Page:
Massive increases in equine obesity and laminitis over the past two years have prompted the International League for the Protection of Horses (ILPH) to launch a series of Right Weight Road Shows. The shows start next month and are designed to alert horse owners to the health risks associated with equine obesity.
Although the vast majority of the calls we receive concern underweight horses, there was a 100% increase from 2005-06 in calls from people concerned about overweight animals, said Samantha Lewis from the ILPH. We also had a 1,000% increase in reports of laminitis.
The first of the monthly road shows is on 9-10 June at the ILPHs Penny Farm in Blackpool. ILPH vets will explain why horses are getting fatter and how to determine the correct weight. Nutritionists will discuss dietary needs and offer take-home information and weightapes. 0wners can also have their horse weighed.
Overweight horses have a greater risk of developing heart, lung and joint problems, as well as laminitis and hyperlipemia.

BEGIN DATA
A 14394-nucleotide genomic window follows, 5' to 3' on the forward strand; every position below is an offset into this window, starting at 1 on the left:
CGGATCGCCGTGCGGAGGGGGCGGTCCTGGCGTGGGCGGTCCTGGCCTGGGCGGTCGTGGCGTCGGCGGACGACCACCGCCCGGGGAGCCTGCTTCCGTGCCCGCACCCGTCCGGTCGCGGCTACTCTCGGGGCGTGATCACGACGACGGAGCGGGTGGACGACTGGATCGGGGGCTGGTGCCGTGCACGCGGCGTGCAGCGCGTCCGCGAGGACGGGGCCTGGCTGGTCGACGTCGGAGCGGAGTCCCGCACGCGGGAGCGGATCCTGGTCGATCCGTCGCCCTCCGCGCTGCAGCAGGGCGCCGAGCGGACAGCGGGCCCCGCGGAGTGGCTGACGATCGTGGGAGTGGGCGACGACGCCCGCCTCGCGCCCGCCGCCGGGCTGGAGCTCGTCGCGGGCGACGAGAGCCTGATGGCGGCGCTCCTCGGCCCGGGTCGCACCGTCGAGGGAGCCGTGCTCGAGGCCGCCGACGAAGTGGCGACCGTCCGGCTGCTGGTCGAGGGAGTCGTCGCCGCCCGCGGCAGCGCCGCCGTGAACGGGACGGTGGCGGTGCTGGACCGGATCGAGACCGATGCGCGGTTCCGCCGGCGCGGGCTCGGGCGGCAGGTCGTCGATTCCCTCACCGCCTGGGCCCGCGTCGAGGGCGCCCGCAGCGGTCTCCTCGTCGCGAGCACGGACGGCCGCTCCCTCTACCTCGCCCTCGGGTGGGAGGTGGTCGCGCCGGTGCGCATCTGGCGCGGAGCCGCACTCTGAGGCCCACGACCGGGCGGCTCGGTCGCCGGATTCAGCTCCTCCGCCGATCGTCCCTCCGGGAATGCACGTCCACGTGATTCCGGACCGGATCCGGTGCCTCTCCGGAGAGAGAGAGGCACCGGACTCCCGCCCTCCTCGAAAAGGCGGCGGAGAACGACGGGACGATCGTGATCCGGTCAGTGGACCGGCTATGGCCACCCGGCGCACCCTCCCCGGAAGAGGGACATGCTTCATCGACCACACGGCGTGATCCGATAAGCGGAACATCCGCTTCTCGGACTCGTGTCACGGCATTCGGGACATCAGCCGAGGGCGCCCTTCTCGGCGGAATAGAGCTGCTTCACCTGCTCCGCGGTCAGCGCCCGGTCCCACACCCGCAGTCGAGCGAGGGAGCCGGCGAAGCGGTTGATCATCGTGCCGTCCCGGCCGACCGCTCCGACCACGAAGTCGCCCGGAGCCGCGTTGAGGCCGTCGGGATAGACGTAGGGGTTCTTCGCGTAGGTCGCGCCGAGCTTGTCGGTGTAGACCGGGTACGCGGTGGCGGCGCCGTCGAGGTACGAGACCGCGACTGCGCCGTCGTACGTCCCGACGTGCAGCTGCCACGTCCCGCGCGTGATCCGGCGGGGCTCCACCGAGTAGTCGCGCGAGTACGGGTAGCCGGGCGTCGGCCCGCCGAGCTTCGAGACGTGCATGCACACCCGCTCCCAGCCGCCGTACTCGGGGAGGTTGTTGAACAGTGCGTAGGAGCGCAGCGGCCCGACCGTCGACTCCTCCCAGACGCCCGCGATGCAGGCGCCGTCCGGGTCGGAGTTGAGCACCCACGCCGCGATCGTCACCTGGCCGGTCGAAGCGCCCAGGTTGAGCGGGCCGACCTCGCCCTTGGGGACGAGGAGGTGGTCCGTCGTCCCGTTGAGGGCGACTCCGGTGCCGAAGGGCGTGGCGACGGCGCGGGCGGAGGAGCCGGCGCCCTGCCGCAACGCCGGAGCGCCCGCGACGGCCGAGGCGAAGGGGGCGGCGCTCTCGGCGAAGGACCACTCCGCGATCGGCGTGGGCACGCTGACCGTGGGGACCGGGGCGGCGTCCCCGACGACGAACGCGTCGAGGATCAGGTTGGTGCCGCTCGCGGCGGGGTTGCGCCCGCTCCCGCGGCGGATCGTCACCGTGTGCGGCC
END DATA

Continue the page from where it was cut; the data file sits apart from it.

The British Equine Veterinary Association (BEVA) backs the ILPHs work.
Obesity is becoming more of a problem and an under-recognised one, too, said BEVA president Professor Josh Slater. People tend to see a fat horse as a healthy horse.
Robert Eustace FRCVS, founder of the Laminitis Trust, believes the increase in laminitis cases reported is a result both of improved public awareness and bad management over the past 20 years. He also points a finger at show judges.
The type of horse considered suitable to win a show class today is in fact obese, he said. This ideal then filters down the line.
There is also growing belief that metabolic syndrome seen in humans also occurs in the equine population, said Prof Slater.
Some people have problems with fat regulation and the idea is that some of these fat ponies have the same problem but its not proven, he said, adding that owners of very fat ponies should seek veterinary input to any diet they impose.
For details on the road shows contact (tel: 01953 497217).
This news story was first published in Horse & Hound (31 May, ’07)